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You have a passion for caring for mothers and babies. From providing mommas with the correct medication to ensuring that the baby is doing well in utero, antepartum nurses are on-the-ground warriors when it comes to caring for high-risk pregnancy cases. 

But can antepartum nurses travel? What does it look like to be an antepartum travel nurse? Today we will dive into all of this and much more. 

Keep reading to find out what antepartum nurses do, where they work, and why antepartum travel nursing might just be an excellent fit for you. 

 

Table of Contents

 

 

What Is Antepartum Travel Nursing?

Unlike other mother-and-baby-care nursing specialties, antepartum nursing is all about caring for the mother and baby before birth. Antepartum nurses manage high-risk pregnancies in an in-patient setting. 

An antepartum travel nurse helps to care for complicated pregnancies that are not yet ready to be born. This could be because the mother is experiencing issues or the baby’s health is not up to par. These nurses provide specialized care to ensure optimal quality of life for both mother and baby. This is different from other specialties such as L&D or neonatal nursing, where the focus is on caring for the mother and baby during labor or for babies after birth.

 

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Common Responsibilities of an Antepartum Nurse

So, what exactly do you do as an antepartum travel nurse? Many things. From caring for mothers to monitoring baby’s health, there is always something to keep you busy in antepartum care. Let’s dive into the specifics.

 

Bedside Care

Mothers in antepartum units face some of their worst fears head-on. They wrestle with the worries and anxieties that come from being hospitalized for pregnancy-related issues. 

Your first and most important task is taking excellent, holistic care of mom and baby. You’re there for your patient, helping them navigate this time in their life. You’re offering practical assistance with things such as:

  • Medication
  • Bathroom/grooming needs
  • Emotional care
  • Nutritional needs

Your care sets the tone for your patient’s experience and you can make a world of difference simply by being there for them. 

 

Patient Assessment and Fetal Monitoring

In high-risk pregnancies, staying on top of patient assessments is vital. As an antepartum nurse, you’re tasked with ensuring that momma is doing well. You’ll perform wellness checks and assessments to check on the various issues she may be facing. 

You’re also responsible for fetal monitoring. You’ll use a variety of methods to assess the baby’s health and make sure it is receiving the care it needs. 

 

Patient Education

Imagine you’re a pregnant mother who was just checked into an antepartum unit. You came into the hospital because you knew something was wrong. Maybe you felt pain or were unexpectedly bleeding. 

Maybe you’ve known your pregnancy is high-risk from the start and the risks are becoming more dangerous. How are you feeling right now as you sit in that hospital bed?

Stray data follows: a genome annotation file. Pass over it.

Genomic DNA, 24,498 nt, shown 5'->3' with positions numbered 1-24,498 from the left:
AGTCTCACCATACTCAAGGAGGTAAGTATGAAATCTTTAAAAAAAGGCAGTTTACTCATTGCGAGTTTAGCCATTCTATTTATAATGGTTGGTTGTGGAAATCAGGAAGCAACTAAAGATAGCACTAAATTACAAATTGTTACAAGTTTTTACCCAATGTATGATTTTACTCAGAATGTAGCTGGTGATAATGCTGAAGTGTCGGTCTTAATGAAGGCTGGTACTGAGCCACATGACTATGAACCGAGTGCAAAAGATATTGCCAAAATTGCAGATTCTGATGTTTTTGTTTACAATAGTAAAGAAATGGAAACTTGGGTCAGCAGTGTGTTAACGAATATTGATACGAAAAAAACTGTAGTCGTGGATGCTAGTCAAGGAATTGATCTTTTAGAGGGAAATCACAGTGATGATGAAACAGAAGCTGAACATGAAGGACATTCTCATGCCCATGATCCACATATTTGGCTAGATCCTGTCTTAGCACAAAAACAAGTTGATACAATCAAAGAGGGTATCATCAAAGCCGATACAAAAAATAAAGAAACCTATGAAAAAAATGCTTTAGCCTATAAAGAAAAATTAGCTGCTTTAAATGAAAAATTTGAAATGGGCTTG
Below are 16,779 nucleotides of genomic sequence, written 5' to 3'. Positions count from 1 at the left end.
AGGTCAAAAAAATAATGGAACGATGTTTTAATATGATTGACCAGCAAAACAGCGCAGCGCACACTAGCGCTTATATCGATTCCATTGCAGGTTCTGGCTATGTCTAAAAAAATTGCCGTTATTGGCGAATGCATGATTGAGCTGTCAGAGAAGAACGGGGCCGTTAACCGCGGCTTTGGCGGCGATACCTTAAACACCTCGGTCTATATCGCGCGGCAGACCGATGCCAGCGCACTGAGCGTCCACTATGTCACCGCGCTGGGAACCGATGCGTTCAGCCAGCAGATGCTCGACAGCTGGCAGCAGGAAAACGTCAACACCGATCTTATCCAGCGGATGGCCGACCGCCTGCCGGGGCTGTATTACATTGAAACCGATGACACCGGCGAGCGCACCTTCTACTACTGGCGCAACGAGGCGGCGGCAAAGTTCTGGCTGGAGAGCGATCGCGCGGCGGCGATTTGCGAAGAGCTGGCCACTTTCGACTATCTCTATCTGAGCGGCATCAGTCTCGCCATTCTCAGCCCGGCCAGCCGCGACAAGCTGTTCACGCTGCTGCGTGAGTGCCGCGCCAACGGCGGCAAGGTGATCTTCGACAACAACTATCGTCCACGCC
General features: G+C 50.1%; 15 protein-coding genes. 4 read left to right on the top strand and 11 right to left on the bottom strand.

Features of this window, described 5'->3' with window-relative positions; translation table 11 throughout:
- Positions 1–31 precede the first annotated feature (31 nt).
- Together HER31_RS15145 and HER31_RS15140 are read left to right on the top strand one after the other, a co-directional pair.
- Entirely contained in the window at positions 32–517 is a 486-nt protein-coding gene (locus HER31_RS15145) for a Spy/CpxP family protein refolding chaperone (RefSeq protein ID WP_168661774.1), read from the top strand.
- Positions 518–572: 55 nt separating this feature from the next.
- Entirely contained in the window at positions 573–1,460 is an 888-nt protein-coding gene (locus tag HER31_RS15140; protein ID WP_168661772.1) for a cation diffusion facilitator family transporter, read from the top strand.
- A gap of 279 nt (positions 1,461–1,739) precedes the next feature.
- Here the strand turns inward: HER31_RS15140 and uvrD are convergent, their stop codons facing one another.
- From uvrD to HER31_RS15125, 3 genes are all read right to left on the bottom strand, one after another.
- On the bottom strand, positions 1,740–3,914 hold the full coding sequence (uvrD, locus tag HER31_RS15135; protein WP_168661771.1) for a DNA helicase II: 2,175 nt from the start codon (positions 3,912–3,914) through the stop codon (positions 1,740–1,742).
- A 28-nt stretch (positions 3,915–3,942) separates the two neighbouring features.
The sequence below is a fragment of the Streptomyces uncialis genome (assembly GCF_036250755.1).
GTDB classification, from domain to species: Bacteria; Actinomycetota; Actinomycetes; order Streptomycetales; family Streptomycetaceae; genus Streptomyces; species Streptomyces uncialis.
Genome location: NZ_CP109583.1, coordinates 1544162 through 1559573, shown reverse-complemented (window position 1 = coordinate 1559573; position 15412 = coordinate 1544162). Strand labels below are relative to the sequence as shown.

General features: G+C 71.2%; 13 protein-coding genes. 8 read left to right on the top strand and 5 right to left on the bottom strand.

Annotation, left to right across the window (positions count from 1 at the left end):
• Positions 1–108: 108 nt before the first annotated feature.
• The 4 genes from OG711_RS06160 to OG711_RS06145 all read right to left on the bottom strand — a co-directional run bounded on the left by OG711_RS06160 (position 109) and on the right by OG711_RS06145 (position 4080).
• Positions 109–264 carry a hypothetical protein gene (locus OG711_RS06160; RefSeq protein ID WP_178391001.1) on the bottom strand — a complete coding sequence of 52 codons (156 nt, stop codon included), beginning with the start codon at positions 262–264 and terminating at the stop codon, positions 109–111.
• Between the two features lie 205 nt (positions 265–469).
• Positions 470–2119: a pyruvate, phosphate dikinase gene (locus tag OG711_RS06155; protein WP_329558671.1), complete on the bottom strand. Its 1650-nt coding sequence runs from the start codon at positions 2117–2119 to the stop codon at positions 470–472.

You’re probably afraid. Perhaps unsure and confused. You’re likely stressed and worried about both your and your baby’s health. You may be feeling alone and isolated. 

Now imagine that you have a caring, competent nurse beside you, gently explaining your diagnosis and walking you through your care plan. They ensure that your questions are answered and that your needs are met. When you have a question about your medications, they are happy to offer detailed answers.

They lend a listening ear and make sure that, by the time they leave your room, you have all the information you need. That is the power of a skilled antepartum travel nurse who knows how to communicate well with their patients. 

 

Medication Administration

All nurses are responsible for medication administration but antepartum nurses will need to give out more high-risk pregnancy-related medications. 

Some of these include:

  • IV Magnesium Sulfate
  • Insulin
  • Heparin 
  • Labetalol 

 

What Types of Conditions Will an Antepartum Travel Nurse See on the Job?

Antepartum travel nurses work with a variety of conditions. Their entire purpose is to care for moms and babies during high-risk pregnancies. Some factors for high-risk pregnancies are:

  • Multiple babies (such as twins, triplets, and beyond)
  • Preterm labor
  • Pregnancy-induced hypertension (pre-eclampsia)
  • Chronic hypertension (high blood pressure)
  • Premature rupture of membranes
  • Weakened or incompetent cervix
  • Asthma
  • Diabetes
  • Post-surgical complications

Additionally, some pregnancies are high-risk from the beginning, such as those where advanced age, obesity, and birth defects are present. 

 

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What Qualities Make an Antepartum Nurse Successful?

An antepartum nurse needs to thrive in high-pressure, fast-paced, stressful environments. They need to be excellent at caring for patients who are scared, worried, and in pain. 

A good antepartum travel nurse communicates clearly and often with the patient, letting them know what is happening, when, and why to alleviate as many anxieties as possible. 

Antepartum nurses should be compassionate and open-minded. During their contracts, they will work with families of various cultural and religious backgrounds. They may come across practices they aren’t familiar with or they may find some patients prefer to modify some procedures to better fit their personal preferences.